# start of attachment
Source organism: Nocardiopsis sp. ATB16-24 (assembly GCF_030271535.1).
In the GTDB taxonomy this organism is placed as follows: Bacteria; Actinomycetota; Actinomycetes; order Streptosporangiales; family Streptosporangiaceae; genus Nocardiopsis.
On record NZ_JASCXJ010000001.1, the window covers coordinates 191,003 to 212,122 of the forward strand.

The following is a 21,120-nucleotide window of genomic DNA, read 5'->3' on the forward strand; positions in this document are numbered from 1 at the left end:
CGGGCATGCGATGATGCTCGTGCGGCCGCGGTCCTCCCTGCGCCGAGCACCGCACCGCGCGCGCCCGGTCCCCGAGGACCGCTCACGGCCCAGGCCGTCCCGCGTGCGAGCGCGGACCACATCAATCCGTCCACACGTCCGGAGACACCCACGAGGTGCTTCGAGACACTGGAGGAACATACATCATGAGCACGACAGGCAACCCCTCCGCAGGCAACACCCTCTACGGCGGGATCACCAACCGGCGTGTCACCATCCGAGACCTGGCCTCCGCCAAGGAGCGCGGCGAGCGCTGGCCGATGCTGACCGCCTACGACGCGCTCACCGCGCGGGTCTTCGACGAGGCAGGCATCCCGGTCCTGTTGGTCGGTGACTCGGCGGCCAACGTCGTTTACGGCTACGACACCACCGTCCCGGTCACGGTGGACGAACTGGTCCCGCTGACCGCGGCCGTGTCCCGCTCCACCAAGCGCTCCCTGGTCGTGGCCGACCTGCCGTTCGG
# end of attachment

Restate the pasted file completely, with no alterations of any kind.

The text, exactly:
Source organism: Nocardiopsis sp. ATB16-24 (assembly GCF_030271535.1).
In the GTDB taxonomy this organism is placed as follows: Bacteria; Actinomycetota; Actinomycetes; order Streptosporangiales; family Streptosporangiaceae; genus Nocardiopsis.
On record NZ_JASCXJ010000001.1, the window covers coordinates 191,003 to 212,122 of the forward strand.

The following is a 21,120-nucleotide window of genomic DNA, read 5'->3' on the forward strand; positions in this document are numbered from 1 at the left end:
CGGGCATGCGATGATGCTCGTGCGGCCGCGGTCCTCCCTGCGCCGAGCACCGCACCGCGCGCGCCCGGTCCCCGAGGACCGCTCACGGCCCAGGCCGTCCCGCGTGCGAGCGCGGACCACATCAATCCGTCCACACGTCCGGAGACACCCACGAGGTGCTTCGAGACACTGGAGGAACATACATCATGAGCACGACAGGCAACCCCTCCGCAGGCAACACCCTCTACGGCGGGATCACCAACCGGCGTGTCACCATCCGAGACCTGGCCTCCGCCAAGGAGCGCGGCGAGCGCTGGCCGATGCTGACCGCCTACGACGCGCTCACCGCGCGGGTCTTCGACGAGGCAGGCATCCCGGTCCTGTTGGTCGGTGACTCGGCGGCCAACGTCGTTTACGGCTACGACACCACCGTCCCGGTCACGGTGGACGAACTGGTCCCGCTGACCGCGGCCGTGTCCCGCTCCACCAAGCGCTCCCTGGTCGTGGCCGACCTGCCGTTCGG